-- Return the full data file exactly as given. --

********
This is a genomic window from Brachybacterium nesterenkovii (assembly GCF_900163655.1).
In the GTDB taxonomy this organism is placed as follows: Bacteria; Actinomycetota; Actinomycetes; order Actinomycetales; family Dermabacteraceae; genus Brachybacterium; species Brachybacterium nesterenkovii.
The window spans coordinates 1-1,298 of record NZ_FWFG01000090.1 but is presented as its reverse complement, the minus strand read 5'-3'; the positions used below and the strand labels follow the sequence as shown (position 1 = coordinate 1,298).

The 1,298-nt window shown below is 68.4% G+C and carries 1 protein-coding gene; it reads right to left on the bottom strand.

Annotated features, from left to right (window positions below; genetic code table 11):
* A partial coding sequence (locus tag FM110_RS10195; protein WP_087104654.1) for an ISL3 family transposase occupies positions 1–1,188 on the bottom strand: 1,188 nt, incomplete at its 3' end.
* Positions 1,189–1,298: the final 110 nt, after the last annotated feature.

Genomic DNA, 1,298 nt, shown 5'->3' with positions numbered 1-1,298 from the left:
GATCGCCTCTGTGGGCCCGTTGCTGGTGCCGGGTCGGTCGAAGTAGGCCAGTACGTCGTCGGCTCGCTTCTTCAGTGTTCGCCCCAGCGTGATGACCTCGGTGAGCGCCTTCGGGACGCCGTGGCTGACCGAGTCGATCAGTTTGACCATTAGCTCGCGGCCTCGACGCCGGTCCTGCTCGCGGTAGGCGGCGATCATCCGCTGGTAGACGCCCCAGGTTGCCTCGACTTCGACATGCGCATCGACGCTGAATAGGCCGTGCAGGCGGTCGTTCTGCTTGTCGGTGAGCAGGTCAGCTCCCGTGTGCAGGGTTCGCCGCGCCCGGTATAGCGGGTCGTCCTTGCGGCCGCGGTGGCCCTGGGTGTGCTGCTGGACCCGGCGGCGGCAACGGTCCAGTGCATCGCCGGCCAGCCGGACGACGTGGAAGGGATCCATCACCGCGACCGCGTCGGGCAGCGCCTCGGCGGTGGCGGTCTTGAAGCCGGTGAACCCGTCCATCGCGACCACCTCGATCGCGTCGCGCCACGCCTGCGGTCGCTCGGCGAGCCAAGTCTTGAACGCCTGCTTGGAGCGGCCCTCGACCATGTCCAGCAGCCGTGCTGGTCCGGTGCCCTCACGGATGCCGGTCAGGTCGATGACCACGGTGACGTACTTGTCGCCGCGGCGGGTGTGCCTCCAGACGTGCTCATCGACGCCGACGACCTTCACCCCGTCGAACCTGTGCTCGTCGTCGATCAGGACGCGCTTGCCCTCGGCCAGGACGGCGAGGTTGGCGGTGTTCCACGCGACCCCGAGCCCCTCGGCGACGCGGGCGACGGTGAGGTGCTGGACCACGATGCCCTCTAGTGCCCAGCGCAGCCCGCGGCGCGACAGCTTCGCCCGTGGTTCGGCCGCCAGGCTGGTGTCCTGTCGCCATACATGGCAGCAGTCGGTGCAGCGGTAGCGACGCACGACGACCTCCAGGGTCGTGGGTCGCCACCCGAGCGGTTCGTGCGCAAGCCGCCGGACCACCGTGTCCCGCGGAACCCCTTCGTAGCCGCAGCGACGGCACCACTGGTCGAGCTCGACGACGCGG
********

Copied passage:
This is a genomic window from Brachybacterium nesterenkovii (assembly GCF_900163655.1).
In the GTDB taxonomy this organism is placed as follows: Bacteria; Actinomycetota; Actinomycetes; order Actinomycetales; family Dermabacteraceae; genus Brachybacterium; species Brachybacterium nesterenkovii.
The window spans coordinates 1-1,298 of record NZ_FWFG01000090.1 but is presented as its reverse complement, the minus strand read 5'-3'; the positions used below and the strand labels follow the sequence as shown (position 1 = coordinate 1,298).

The 1,298-nt window shown below is 68.4% G+C and carries 1 protein-coding gene; it reads right to left on the bottom strand.

Annotated features, from left to right (window positions below; genetic code table 11):
* A partial coding sequence (locus tag FM110_RS10195; protein WP_087104654.1) for an ISL3 family transposase occupies positions 1–1,188 on the bottom strand: 1,188 nt, incomplete at its 3' end.
* Positions 1,189–1,298: the final 110 nt, after the last annotated feature.

Genomic DNA, 1,298 nt, shown 5'->3' with positions numbered 1-1,298 from the left:
GATCGCCTCTGTGGGCCCGTTGCTGGTGCCGGGTCGGTCGAAGTAGGCCAGTACGTCGTCGGCTCGCTTCTTCAGTGTTCGCCCCAGCGTGATGACCTCGGTGAGCGCCTTCGGGACGCCGTGGCTGACCGAGTCGATCAGTTTGACCATTAGCTCGCGGCCTCGACGCCGGTCCTGCTCGCGGTAGGCGGCGATCATCCGCTGGTAGACGCCCCAGGTTGCCTCGACTTCGACATGCGCATCGACGCTGAATAGGCCGTGCAGGCGGTCGTTCTGCTTGTCGGTGAGCAGGTCAGCTCCCGTGTGCAGGGTTCGCCGCGCCCGGTATAGCGGGTCGTCCTTGCGGCCGCGGTGGCCCTGGGTGTGCTGCTGGACCCGGCGGCGGCAACGGTCCAGTGCATCGCCGGCCAGCCGGACGACGTGGAAGGGATCCATCACCGCGACCGCGTCGGGCAGCGCCTCGGCGGTGGCGGTCTTGAAGCCGGTGAACCCGTCCATCGCGACCACCTCGATCGCGTCGCGCCACGCCTGCGGTCGCTCGGCGAGCCAAGTCTTGAACGCCTGCTTGGAGCGGCCCTCGACCATGTCCAGCAGCCGTGCTGGTCCGGTGCCCTCACGGATGCCGGTCAGGTCGATGACCACGGTGACGTACTTGTCGCCGCGGCGGGTGTGCCTCCAGACGTGCTCATCGACGCCGACGACCTTCACCCCGTCGAACCTGTGCTCGTCGTCGATCAGGACGCGCTTGCCCTCGGCCAGGACGGCGAGGTTGGCGGTGTTCCACGCGACCCCGAGCCCCTCGGCGACGCGGGCGACGGTGAGGTGCTGGACCACGATGCCCTCTAGTGCCCAGCGCAGCCCGCGGCGCGACAGCTTCGCCCGTGGTTCGGCCGCCAGGCTGGTGTCCTGTCGCCATACATGGCAGCAGTCGGTGCAGCGGTAGCGACGCACGACGACCTCCAGGGTCGTGGGTCGCCACCCGAGCGGTTCGTGCGCAAGCCGCCGGACCACCGTGTCCCGCGGAACCCCTTCGTAGCCGCAGCGACGGCACCACTGGTCGAGCTCGACGACGCGG